2009 Show-Me State Fishing Calendar
September 30, 2010
Don't let time, distance or seasonal changes cramp your fishing style this year. Here's your year-round guide to rod-bending action all over Missouri in 2009! (Feb 2009)
The Show-Me State has no shortage of great fishing throughout the year. Whether you're looking for cold-water trout, hot summer panfish or big bucketmouths, we have it all.
Here's where -- and when -- you'll find great fishing this year.
Bluegills, Mozingo Lake
Part of Mozingo Lake Park, this lake is booming with panfish. Bluegills in the 8- to 9-inch range are abundant and willing biters. Mozingo is still in its new-lake phase and should be fertile with a good bluegill population for several years to come.
Manmade brushpiles can be targeted with larval baits and small jigs.
Owned by the city of Maryville in Nodaway County, long, narrow Mozingo Lake covers more than 1,000 acres. Any of its numerous arms and coves can be loaded with big 'gills. Bank-fishermen can have their pick of spots along the 26 miles of shoreline. The eastern side contains a lot of private property, so access is limited.
A 12- to 15-inch protected slot limit on largemouth bass has benefited the bluegill population by thinning out the smaller fish. A Missouri Department of Conservation fisheries survey a few years ago found that about a quarter of the largemouth bass measured at least 15 inches.
Walleyes & Saugers,
Most of the fishing is below the locks and dams on open water throughout Missouri's stretch of the river. February and March are right at the top of the hot bite.
Jig right on the bottom in water as deep as 30 feet. The flow dictates the weight needed, but starting at a half-ounce is a good idea. A colored jig with a live minnow or leech works well.
Walleyes average from 18 to 20 inches, but bigger ones are available. Saugers are running from 13 to 15 inches with some in the 18- to 20-inch range.
In the upper reaches of the river, good fishing will be found in pools 21, 22 and 24, but walleyes and saugers swim all of the pools. The fish will congregate in the deeper holes, current breaks or bottom-hugging cover and stay out of the main current. Some of these hotspots are no more than 60 to 70 yards wide and are easily missed.
In the central section of the river, look for fish in the deeper holes and around the wing dams, on flat, sandy river bottoms, near the mouths of inflowing creeks and in deep holes. Slack water near submerged structure, shoreline points and areas scoured out by high water can also be good.
To the south, walleyes and saugers are average-sized; anglers will do well in several of the pools. Jig-and-minnow combinations, shiny spoons and small spinners produce well.
Hybrids, Thomas Hill Reservoir
If the water's still cool, check both the north side of the state Route T bridge and the point at which the warmwater channel and the main lake arm meet. As the water warms and the shad scatter, so will the hybrids.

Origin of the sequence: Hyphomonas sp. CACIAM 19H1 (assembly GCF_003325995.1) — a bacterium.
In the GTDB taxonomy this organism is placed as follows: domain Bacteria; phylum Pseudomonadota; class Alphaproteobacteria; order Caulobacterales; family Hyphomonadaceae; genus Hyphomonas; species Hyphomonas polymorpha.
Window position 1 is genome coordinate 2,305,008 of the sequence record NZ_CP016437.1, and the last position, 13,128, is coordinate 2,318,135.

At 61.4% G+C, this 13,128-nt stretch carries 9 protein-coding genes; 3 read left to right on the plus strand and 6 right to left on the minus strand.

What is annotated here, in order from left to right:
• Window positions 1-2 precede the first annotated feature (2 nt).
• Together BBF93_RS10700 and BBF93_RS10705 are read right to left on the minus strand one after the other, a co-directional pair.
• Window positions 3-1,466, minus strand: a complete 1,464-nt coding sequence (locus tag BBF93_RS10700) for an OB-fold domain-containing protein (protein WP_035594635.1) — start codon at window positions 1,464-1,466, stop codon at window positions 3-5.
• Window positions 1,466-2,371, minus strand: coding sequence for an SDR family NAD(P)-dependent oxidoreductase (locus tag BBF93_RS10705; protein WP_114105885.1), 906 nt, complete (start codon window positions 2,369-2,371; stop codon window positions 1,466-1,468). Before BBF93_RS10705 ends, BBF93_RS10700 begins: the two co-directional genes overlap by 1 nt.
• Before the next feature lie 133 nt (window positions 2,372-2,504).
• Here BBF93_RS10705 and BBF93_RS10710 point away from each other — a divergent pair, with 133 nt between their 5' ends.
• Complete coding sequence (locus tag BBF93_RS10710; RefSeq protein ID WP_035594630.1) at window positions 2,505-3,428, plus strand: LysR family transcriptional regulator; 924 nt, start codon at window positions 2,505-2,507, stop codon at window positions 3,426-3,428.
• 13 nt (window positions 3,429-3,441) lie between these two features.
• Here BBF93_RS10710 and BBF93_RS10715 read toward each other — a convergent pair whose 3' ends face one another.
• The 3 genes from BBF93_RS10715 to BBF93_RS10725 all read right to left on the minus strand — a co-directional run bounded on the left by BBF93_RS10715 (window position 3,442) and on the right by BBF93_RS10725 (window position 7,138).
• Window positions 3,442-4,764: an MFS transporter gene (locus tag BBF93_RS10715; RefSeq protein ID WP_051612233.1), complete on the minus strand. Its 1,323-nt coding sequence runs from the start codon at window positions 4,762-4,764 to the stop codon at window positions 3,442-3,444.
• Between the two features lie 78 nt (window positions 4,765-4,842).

The lake's water is used to cool the power plant, the resulting warm effluent being discharged back into the channel. The two-mile-long channel concentrates shad, and the hybrids move up to feed on them.
The bottom structure at the lake end of the channel often causes turbulence. Anchor just outside the turbulence and cast into the moving water when hybrids are chasing shad. This can result in a fish on every cast.
As temperatures warm up, the hybrids abandon the warmwater discharge channel and move out into the cooler waters of the open lake. Hybrids usually remain in the channel in March and April where they are extremely vulnerable to angling pressure.
Shad-imitating baits are the best bets. Lots of flash in silver colors can produce hard-hitting bites that will tear up light tackle. Rat-L-Traps, spoons, minnow crankbaits, in-line spinners, spinnerbaits and jig-and-plastic combinations all produce well. These fish are topnotch predators, but they'll also take chicken livers, dead shad and chopped fish. Heavy-duty tackle is a must.
White Bass, Norfolk Lake
White bass are the name of the game on Norfolk Lake in March. Whites run upstream into the Pigeon, Brushy and North Fork of the White rivers and Bryan Creek in huge schools. The majority of the fish run in the Udall area, and the river stages and weather influence whether the run will be early or late. Things are usually well under way in March. As the white bass move back out into the lake in a few weeks they'll be found from the surface down to 60 feet deep.
The typical baits work, and since the lake is usually clear, fishing at night can mean scoring big. Toss crankbaits into the surface feeding frenzies when whites are chasing shad -- and hold on!
Some of the whites run up to 4 pounds. Small in-line spinners, crankbaits and other smaller lures score thousands of fish every year. The lake is clear so night fishing can mean scoring big. When the bass have chased shad to the surface toss crankbaits into the fray and hold on.
Trolling a three-way rig with small plastics or a spoon work well when the fish are suspended in open water. Deep gravel areas are good spots to try and you just need to experiment with the depth. Electronics will be a big help.
Most of the 2,200-acre lake is in Arkansas but Missouri residents no longer need to purchase a nonresident Arkansas fishing license to fish the Arkansas side. They do need the White River Border Lakes Permit.
Ramps are off Highway 24 near Calamity Beach and off Highway 551 at the Bridges Creek ramp. The lake lies in Fulton, Baxter and Ozark counties.
Perry County Lake
Perry County may be small, but it pumps out some big bass. As a rule, nearly a third of the largemouth bass in the lake are 15 inches or better, with a few bigger ones thrown in.
The 100-acre lake is shallow and fertile. Lakes like Perry County support a large phytoplankton base that, in turn, supports a tremendous population of panfish and bass.
More good news for visiting bass anglers: Local anglers overlook the bass in favor of panfish.
Plastic worms, floating Rapalas and downsized topwaters are productive along the weedy cover, gently sloping depths and shoreline cover in the evening. These educated bass have learned to avoid many standard bass baits. This is a good spot for trying out lesser-used offerings like a wacky worm, jiggling a floating crankbait on the surface or a lightly hooked night crawler.
Manmade structures to encourage the growth of aquatic vegetation have been dropped to establish weedbeds. These enclosures serve to concentrate small panfish that draw in the bass. Bass will also follow the shad in open water.
The lake is in Perry County just off Interstate 55 west of Perryville. Boat ramps are at the dam and on the upper end of the lake.
Rainbow Trout, Lake Taneycomo